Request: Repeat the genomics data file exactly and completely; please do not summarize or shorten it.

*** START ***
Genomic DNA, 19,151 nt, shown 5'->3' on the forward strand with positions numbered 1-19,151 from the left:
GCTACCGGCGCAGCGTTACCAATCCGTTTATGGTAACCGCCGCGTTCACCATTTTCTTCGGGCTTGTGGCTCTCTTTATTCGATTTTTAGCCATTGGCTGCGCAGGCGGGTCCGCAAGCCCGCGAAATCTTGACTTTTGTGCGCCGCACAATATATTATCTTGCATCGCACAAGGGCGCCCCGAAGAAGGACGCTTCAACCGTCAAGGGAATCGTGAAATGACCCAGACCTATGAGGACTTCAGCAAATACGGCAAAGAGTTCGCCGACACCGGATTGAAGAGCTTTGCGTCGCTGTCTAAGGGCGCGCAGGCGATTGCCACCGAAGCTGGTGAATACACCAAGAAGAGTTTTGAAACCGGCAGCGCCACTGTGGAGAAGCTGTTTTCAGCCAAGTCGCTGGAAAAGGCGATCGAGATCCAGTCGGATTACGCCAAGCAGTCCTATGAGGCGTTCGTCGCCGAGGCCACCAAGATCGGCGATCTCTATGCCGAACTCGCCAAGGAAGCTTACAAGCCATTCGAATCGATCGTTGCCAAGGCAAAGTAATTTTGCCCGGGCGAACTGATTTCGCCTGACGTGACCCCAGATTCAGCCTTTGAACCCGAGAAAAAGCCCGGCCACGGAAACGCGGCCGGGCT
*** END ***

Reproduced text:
Genomic DNA, 19,151 nt, shown 5'->3' on the forward strand with positions numbered 1-19,151 from the left:
GCTACCGGCGCAGCGTTACCAATCCGTTTATGGTAACCGCCGCGTTCACCATTTTCTTCGGGCTTGTGGCTCTCTTTATTCGATTTTTAGCCATTGGCTGCGCAGGCGGGTCCGCAAGCCCGCGAAATCTTGACTTTTGTGCGCCGCACAATATATTATCTTGCATCGCACAAGGGCGCCCCGAAGAAGGACGCTTCAACCGTCAAGGGAATCGTGAAATGACCCAGACCTATGAGGACTTCAGCAAATACGGCAAAGAGTTCGCCGACACCGGATTGAAGAGCTTTGCGTCGCTGTCTAAGGGCGCGCAGGCGATTGCCACCGAAGCTGGTGAATACACCAAGAAGAGTTTTGAAACCGGCAGCGCCACTGTGGAGAAGCTGTTTTCAGCCAAGTCGCTGGAAAAGGCGATCGAGATCCAGTCGGATTACGCCAAGCAGTCCTATGAGGCGTTCGTCGCCGAGGCCACCAAGATCGGCGATCTCTATGCCGAACTCGCCAAGGAAGCTTACAAGCCATTCGAATCGATCGTTGCCAAGGCAAAGTAATTTTGCCCGGGCGAACTGATTTCGCCTGACGTGACCCCAGATTCAGCCTTTGAACCCGAGAAAAAGCCCGGCCACGGAAACGCGGCCGGGCT